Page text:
Happy Tuesday, CivMixers.

We’re back to the gray and wet version of spring, with a 90 percent chance of precipitation and potential high wind gusts later in the day. Temperatures will be in the low 50s, according to The Weather Channel.

We’ve had a significant development on the coronavirus front, with President Donald Trump announcing late last night that he will sign an executive order temporarily suspending immigration to the U.S. as the nation battles the health and economic effects of the pandemic.

“In light of the attack from the Invisible Enemy, as well as the need to protect the jobs of our GREAT American Citizens, I will be signing an Executive Order to temporarily suspend immigration into the United States!” Trump tweeted shortly after 10 p.m.

This president’s announcement signals his most wide-ranging attempt yet to seal off the country from the rest of the world. A formal order temporarily barring the provision of new green cards and work visas could come as early as the next few days.

This is sure to dominate the news this morning, as the president didn’t provide much in the way of details. For instance, it’s unclear HOW exactly he plans to suspend immigration, how long this could last or what effect this will have on the operation of U.S. border crossings and on those who already hold green cards.

This comes as a federal judge in California ordered ICE to actively and rapidly review the cases of all detained immigrants at increased risk of severe illness or death if they contract the coronavirus and determine whether they should be released.

The governors of several southern states – Georgia, Tennessee, and South Carolina – are moving to restart their economies, though not necessarily for business as usual, even as coronavirus hot spots are emerging elsewhere – including at a state prison in Ohio.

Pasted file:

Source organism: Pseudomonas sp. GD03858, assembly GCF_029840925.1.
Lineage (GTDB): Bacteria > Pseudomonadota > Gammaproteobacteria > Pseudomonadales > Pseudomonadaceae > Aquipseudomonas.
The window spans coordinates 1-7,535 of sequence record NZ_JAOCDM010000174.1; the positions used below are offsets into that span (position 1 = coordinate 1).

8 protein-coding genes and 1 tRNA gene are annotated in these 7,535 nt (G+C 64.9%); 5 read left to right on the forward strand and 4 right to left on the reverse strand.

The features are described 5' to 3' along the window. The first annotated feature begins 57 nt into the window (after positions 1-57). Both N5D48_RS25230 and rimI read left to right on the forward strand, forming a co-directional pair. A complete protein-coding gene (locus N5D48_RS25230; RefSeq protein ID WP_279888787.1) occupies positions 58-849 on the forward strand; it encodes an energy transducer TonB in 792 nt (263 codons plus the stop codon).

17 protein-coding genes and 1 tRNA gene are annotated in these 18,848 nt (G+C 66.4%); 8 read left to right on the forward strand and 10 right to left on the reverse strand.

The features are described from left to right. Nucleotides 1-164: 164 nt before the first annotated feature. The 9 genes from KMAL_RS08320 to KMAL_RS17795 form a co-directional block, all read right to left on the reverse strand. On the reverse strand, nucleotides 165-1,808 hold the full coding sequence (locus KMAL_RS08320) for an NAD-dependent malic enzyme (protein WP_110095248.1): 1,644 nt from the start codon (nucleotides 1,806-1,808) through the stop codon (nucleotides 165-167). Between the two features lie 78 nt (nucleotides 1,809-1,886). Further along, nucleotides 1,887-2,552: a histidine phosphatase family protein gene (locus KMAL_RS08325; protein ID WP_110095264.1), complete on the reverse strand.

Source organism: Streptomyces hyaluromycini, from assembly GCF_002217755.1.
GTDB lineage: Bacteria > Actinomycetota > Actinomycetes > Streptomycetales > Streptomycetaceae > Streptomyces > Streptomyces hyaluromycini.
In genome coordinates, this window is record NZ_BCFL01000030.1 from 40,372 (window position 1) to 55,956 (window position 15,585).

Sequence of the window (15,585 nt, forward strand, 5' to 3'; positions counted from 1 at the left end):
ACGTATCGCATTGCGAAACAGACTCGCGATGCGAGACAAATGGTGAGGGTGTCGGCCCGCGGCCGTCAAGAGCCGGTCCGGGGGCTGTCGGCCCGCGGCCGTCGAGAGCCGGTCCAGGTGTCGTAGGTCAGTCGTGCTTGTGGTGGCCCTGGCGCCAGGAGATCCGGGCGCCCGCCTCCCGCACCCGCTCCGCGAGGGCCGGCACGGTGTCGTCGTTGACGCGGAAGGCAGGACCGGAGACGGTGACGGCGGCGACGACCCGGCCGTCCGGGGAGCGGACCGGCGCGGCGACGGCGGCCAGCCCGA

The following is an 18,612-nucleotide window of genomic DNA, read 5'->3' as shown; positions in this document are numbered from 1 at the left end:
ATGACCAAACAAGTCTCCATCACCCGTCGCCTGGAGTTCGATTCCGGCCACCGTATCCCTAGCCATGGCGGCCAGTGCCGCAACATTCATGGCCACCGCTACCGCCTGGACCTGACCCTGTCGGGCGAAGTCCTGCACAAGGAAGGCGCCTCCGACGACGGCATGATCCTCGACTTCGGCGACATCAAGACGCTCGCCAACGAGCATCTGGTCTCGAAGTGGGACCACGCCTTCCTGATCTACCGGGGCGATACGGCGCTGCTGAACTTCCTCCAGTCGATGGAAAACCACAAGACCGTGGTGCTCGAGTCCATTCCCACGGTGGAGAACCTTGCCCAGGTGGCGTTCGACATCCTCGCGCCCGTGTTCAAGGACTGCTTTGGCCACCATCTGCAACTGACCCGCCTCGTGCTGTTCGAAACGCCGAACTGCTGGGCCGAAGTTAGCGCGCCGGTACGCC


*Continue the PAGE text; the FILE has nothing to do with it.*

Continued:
As America’s attention turns to reopening its economy, many businesses are deploying a range of tactics to attempt to shield their workforces from the coronavirus. For the most part, they are making it up as they go. With no single standard or clear-cut road map, safety procedures and implementation vary widely.

The NYT editorial board opines: “Weeks into the pandemic, it’s apparent that not nearly enough is being done to protect these front-line workers, even as their continued labor ensures that a semblance of normality endures for their fellow Americans.”

New York’s daily death toll from COVID-19 is continuing to drop, Gov. Andrew Cuomo said, and now health officials are closely studying the outbreak’s trajectory to determine whether its decline will be quick or gradual. The hard-hit state recorded 478 deaths because of Covid-19 on Sunday, marking the fourth consecutive day of a decline in fatalities.

Cuomo will be visiting the White House today to talk about the state’s response to the coronavirus pandemic. Trump mentioned the visit during his daily coronavirus task force briefing yesterday, and Cuomo’s office confirmed the meet-up.

The governor and the president have carried on a hot-and-cold relationship throughout the pandemic, and Cuomo has emerged as one of the strongest voices on the crisis outside of the White House.

New York state has asked the federal government for a $4 billion no-interest loan to cover unemployment payments for people put out of work by the coronavirus pandemic as it and other states burn through funds set aside for jobless claims.

Cuomo doubled down on a statewide reopening plan, even as upstate lawmakers and advocacy groups have ramped up pressure to ease restrictions on a regional basis. A small group plans to protest outside the state Capitol in Albany today.

Trump lashed out at governors who have clamored for more widespread coronavirus testing, accusing them of playing politics or simply being ignorant of resources in their own states.

The federal government must share responsibility for expanded coronavirus testing, Cuomo said, pushing back on Trump’s stance that the burden lies primarily with the states.

The rollout of New York’s random antibody testing program was met with criticism by some who were taken aback by the apparent lack of notice and distancing at stores.

In lieu of a vaccine, which might not be widely available for at least a year, and mass testing, public health experts say tracking down sick people and those they might have exposed to the virus will be critical in allowing the public to work, shop and gather in groups again without sparking more outbreaks.

Governments across Europe and in the U.S. say they have driven down a key variable to levels that suggest that the lockdowns that plunged their economies into the deep freeze are succeeding in containing the spread of the deadly new coronavirus: The average number of other people each new carrier infects.

New York, New Jersey and Connecticut may be able to begin safely lifting coronavirus lockdowns as early as June, according to new projections.